Genetic resistances are critical in organic vegetables

With an annual growth rate of 7%, the organic market is very important in the USA. Vegetable breeding company Rijk Zwaan is investing in resistance breeding for this market. Rick […]
Tue 18/12/2018

With an annual growth rate of 7%, the organic market is very important in the USA. Vegetable breeding company Rijk Zwaan is investing in resistance breeding for this market. Rick Falconer, Managing Director of Rijk Zwaan USA, explains why this is so crucial for organic growers: “Downy mildew can ruin a field of spinach within 24 hours.”

“The organic market in the USA is growing rapidly because of the rising demand for healthy products and an increase in environmental awareness among consumers. It’s very interesting to see this growth, particularly in the so-called ‘superfood’ vegetables such as spinach, carrots and brassica crops. Consumers expect fresh-produce perfection. They want a healthy product, grown without synthetic chemicals. They often don’t realise that many years of research and development have gone into developing the varieties they buy and eat.”

Wheelhouse

“Rijk Zwaan invests heavily in breeding for the organic market. Our R&D specialty, or ‘wheelhouse’, is resistance breeding, which is often focused on a plant pathogen or insect. Resistance is one of the most important traits for organic growers because they have limited ways to control such pests. For them, genetic resistance is critical. For example, downy mildew (Peronospora) is the most important disease in spinach; it can infect and ruin a field of spinach within 24 hours, and millions of dollars are lost to this disease every year. Organic growers face huge challenges. It is extremely difficult to produce certified organic produce.”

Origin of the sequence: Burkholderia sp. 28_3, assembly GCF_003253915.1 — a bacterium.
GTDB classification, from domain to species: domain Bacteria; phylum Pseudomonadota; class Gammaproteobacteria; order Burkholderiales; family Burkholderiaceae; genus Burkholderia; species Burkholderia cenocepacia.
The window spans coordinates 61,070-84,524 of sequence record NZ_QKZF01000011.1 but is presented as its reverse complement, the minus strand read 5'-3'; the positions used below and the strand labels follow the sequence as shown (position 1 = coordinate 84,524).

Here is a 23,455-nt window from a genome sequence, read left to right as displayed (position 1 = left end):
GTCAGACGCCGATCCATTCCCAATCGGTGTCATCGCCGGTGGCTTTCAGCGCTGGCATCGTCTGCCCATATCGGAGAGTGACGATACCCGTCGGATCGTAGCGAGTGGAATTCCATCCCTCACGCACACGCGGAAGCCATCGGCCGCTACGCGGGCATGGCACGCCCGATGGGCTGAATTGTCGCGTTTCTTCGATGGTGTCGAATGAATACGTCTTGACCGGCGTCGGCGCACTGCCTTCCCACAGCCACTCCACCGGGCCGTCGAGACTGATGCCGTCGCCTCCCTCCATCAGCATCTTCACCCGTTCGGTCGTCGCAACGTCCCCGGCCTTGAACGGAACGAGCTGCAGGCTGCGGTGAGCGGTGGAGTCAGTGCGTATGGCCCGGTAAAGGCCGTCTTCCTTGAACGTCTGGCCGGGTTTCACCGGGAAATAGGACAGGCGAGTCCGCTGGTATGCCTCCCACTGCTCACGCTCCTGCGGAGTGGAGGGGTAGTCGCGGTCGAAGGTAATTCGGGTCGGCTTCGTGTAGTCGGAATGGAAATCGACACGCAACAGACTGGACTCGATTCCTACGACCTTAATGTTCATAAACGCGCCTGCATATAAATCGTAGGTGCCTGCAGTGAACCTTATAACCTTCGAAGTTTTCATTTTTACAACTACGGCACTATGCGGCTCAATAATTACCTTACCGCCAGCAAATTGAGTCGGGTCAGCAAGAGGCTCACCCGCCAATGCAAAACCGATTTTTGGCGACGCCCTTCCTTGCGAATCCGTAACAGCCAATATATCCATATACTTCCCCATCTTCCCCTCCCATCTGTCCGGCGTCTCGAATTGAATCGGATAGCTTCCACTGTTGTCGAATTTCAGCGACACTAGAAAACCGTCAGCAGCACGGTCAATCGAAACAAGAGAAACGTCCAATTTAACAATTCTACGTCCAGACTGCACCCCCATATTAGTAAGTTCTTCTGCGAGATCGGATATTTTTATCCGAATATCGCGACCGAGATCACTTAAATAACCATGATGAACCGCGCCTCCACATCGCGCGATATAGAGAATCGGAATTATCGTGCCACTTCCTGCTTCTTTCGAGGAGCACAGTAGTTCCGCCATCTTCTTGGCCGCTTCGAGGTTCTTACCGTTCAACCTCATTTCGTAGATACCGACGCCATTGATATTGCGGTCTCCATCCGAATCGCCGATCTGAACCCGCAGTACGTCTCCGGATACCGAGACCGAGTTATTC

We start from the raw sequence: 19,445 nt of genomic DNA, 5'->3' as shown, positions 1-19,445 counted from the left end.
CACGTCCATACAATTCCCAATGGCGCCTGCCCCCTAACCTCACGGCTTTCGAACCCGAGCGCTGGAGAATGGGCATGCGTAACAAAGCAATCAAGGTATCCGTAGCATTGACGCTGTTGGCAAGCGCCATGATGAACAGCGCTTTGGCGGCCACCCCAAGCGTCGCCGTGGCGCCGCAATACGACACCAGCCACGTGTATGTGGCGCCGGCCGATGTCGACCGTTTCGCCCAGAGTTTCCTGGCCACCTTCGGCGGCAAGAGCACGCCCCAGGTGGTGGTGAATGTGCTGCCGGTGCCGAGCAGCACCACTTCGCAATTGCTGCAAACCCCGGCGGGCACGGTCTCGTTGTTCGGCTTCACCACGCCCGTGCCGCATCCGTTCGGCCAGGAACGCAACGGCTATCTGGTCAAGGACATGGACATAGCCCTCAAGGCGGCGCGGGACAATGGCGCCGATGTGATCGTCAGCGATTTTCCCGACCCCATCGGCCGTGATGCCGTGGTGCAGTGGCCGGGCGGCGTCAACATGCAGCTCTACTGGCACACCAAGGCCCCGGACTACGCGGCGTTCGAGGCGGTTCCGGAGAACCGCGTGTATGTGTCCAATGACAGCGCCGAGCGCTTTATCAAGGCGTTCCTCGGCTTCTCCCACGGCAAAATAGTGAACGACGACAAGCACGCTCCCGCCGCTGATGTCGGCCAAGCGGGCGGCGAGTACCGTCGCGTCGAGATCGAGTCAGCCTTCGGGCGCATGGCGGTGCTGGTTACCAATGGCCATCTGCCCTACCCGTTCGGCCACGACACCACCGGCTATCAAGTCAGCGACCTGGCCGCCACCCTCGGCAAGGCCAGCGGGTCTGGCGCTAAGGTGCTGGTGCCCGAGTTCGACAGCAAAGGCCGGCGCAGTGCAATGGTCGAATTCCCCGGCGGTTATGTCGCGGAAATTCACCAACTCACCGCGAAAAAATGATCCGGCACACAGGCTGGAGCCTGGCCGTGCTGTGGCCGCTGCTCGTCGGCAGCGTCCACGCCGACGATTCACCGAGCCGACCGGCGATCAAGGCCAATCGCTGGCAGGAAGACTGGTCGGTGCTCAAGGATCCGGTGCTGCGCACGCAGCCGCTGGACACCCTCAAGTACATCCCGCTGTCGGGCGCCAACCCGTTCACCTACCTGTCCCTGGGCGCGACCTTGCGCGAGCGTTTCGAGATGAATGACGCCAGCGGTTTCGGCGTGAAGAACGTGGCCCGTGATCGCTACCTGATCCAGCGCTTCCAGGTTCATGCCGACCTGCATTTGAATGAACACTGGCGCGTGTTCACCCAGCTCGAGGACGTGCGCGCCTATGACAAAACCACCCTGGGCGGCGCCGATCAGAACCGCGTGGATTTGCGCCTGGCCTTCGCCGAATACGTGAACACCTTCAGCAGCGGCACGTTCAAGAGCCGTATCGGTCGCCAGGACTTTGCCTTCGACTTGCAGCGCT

Impressive

“We have some great examples of resistances in the various crops, such as resistance to mildew and aphids in lettuce, mosaic virus in cucumber, fusarium in cabbage and nematodes in tomatoes, to name but a few. I suspect that our industry saves growers an impressive amount of money in terms of pesticide costs by offering varieties with resistances – not to mention the huge environmental benefits.”

Differences of opinion

“We expect the organic industry to continue to grow and evolve. There is much debate about the definition of ‘organic’, with valid arguments from all perspectives. For example, should hydroponics be considered organic? This production method is classed as ‘organic’ in the USA , but it isn’t in other regions of the world. There will always be differences of opinion on the topic of organic. At Rijk Zwaan, we monitor the market developments closely and will continue to focus on developing varieties that benefit organic growers in different markets. We want to give them solutions to their most challenging problems.”